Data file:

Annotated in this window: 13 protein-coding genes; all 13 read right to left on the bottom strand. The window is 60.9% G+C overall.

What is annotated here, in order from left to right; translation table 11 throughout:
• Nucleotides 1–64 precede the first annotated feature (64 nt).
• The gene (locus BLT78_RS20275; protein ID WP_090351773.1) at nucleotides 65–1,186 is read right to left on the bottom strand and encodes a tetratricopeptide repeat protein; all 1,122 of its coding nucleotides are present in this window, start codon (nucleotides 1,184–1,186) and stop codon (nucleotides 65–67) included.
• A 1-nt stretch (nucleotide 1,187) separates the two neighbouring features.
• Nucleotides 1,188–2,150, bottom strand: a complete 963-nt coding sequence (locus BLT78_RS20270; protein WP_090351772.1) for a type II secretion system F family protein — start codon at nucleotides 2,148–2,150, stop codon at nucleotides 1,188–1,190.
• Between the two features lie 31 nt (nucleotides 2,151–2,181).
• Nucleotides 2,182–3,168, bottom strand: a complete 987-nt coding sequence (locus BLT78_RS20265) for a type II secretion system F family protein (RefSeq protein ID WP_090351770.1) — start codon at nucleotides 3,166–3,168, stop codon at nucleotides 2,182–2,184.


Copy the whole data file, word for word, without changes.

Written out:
Annotated in this window: 13 protein-coding genes; all 13 read right to left on the bottom strand. The window is 60.9% G+C overall.

What is annotated here, in order from left to right; translation table 11 throughout:
• Nucleotides 1–64 precede the first annotated feature (64 nt).
• The gene (locus BLT78_RS20275; protein ID WP_090351773.1) at nucleotides 65–1,186 is read right to left on the bottom strand and encodes a tetratricopeptide repeat protein; all 1,122 of its coding nucleotides are present in this window, start codon (nucleotides 1,184–1,186) and stop codon (nucleotides 65–67) included.
• A 1-nt stretch (nucleotide 1,187) separates the two neighbouring features.
• Nucleotides 1,188–2,150, bottom strand: a complete 963-nt coding sequence (locus BLT78_RS20270; protein WP_090351772.1) for a type II secretion system F family protein — start codon at nucleotides 2,148–2,150, stop codon at nucleotides 1,188–1,190.
• Between the two features lie 31 nt (nucleotides 2,151–2,181).
• Nucleotides 2,182–3,168, bottom strand: a complete 987-nt coding sequence (locus BLT78_RS20265) for a type II secretion system F family protein (RefSeq protein ID WP_090351770.1) — start codon at nucleotides 3,166–3,168, stop codon at nucleotides 2,182–2,184.